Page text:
Tuesday, November 16, 2010

Trying on Worldviews

Original Posting

How much of our philosophizing in a matter of reason and how much is it a matter of feeling and emotion?

I got to thinking about my own worldview and how it's developed over the years, through several different shades of Christianity to my present agnosticism. Not to mention how I've tried on different approaches to ethics. I've noticed that there is, certainly, an element of reason when considering my worldview. I want the worldview to be consistent, and for that I test it with my reason to make sure that I'm not using any special pleading to squeeze in a belief I happen to like. Still, my predominant approach to these matters has to do with feeling and emotion; can I make myself love this philosophy? Can I reconcile myself to it in a way that keeps me from too much despair?

Now I wonder, does this indicate weakness on my part (as I've often believed) or is this just how humans do philosophy? Probably both, after all why not believe that the way humans do philosophy is weak?

Now, depending on the kind of philosophy, our reliance on emotion shifts, our emotional charge for a topic seems to me to be directly related to how much it affects how we view ourselves and our place in the world.

That's not to say that I (or anyone else) base my worldview strictly on emotion. If we care enough to think about things, we probably care enough to try to believe true things unless we've made a committed effort at some point to disregard the truth. However, what I'm describing is something like reconciliation. Once your mind sees the evidence going a certain direction, it seems that there is a period where the rest of you has to try it on. Your emotion and your will have to try to find a way to fit into the new belief you've found.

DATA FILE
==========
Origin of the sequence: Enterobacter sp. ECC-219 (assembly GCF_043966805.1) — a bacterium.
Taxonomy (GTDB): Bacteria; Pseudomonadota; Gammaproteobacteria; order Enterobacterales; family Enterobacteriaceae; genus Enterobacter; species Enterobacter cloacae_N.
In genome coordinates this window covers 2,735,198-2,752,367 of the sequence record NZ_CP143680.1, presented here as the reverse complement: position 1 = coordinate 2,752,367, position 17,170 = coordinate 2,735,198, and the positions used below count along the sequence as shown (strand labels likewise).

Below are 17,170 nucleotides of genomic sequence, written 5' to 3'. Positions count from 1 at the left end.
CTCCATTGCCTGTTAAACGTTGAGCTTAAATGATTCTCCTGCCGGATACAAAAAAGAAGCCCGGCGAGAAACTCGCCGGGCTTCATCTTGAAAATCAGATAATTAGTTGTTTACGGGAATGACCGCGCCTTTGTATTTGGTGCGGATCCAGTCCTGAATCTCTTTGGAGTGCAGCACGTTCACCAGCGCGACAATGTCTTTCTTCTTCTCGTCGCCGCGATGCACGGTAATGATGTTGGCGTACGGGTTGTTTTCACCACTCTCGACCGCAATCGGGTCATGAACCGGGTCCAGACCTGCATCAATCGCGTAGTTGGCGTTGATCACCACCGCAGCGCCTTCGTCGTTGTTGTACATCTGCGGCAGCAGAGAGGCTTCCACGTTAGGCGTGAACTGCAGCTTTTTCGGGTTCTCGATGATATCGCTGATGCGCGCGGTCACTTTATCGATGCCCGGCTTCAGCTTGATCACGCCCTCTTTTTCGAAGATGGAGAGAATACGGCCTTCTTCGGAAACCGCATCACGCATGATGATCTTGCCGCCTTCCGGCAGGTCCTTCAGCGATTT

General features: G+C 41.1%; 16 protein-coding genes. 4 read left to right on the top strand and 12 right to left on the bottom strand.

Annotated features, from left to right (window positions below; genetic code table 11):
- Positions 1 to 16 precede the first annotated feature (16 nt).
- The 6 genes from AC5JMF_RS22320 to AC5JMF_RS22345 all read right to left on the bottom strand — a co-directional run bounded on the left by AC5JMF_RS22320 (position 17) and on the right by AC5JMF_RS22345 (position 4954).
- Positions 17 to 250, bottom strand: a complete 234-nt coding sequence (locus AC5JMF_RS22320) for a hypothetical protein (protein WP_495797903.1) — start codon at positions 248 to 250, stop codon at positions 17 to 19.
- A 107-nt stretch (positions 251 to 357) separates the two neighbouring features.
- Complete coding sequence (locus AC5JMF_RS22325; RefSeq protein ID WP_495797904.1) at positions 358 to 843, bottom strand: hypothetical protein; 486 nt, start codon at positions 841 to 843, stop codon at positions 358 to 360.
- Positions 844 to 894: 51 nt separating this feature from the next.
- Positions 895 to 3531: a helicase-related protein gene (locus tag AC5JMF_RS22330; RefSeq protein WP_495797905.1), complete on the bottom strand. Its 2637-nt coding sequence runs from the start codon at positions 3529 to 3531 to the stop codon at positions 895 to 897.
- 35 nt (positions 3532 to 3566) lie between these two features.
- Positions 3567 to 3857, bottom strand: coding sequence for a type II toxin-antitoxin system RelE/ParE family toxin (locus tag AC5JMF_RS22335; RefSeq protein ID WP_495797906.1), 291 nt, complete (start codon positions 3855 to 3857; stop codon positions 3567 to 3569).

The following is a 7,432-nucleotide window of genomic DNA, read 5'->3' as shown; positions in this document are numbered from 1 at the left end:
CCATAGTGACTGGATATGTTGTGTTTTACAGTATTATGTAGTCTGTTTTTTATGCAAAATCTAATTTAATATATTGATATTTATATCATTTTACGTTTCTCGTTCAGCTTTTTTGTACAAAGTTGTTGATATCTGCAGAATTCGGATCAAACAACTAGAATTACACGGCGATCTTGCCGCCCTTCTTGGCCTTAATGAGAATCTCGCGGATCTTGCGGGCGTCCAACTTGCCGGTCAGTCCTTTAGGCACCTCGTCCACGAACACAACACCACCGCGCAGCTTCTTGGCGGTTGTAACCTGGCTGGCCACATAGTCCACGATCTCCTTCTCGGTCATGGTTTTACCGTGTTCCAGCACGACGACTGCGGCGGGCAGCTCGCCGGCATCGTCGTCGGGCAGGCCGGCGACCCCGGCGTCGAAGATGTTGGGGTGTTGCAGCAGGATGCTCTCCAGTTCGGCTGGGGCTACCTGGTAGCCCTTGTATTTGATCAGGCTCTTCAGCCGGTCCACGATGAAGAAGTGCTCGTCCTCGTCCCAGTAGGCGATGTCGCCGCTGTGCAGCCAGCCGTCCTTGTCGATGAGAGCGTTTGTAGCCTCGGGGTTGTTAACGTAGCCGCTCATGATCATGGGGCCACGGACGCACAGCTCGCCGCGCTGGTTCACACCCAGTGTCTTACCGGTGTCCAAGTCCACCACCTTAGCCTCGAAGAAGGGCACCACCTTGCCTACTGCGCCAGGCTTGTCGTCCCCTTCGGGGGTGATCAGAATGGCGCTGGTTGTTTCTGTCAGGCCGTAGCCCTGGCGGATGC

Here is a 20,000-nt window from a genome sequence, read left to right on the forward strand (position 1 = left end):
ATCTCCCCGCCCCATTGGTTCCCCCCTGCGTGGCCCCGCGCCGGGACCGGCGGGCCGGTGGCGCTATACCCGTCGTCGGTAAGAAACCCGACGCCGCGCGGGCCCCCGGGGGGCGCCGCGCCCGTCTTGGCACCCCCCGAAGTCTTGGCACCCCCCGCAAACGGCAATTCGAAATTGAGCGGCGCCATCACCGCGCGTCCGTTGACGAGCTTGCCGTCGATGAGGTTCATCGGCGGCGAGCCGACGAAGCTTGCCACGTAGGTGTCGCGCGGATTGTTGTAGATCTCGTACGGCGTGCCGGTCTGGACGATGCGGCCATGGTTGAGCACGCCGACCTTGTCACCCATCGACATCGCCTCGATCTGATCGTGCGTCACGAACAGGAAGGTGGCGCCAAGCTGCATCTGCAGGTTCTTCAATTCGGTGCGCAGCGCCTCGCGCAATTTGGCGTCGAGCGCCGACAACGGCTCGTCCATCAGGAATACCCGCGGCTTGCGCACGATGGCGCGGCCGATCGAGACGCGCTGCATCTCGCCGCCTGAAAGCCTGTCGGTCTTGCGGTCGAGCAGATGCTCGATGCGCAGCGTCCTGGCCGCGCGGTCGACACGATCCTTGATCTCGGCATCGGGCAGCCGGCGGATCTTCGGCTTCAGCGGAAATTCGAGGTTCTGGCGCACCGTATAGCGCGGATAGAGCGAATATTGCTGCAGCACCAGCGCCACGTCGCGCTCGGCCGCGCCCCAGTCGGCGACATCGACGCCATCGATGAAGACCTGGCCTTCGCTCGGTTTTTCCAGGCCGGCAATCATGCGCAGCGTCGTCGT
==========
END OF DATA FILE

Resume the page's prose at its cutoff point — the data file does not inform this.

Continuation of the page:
This is what I mean by "trying on worldviews." We don't adopt them strictly by reason, we have to find things that our whole being can commit to. This occasionally takes the form of someone constantly trying new beliefs and philosophies to see what fits comfortably.

This, of course, means that we aren't operating according to strict reason and evidence. It also means we're still human (you can decide if that's a positive or a negative). But I wonder what the exact proportions are. How much of our philosophizing is about examining evidence and following argument, and how much of it is about finding something we can live with?

No comments:

Post a Comment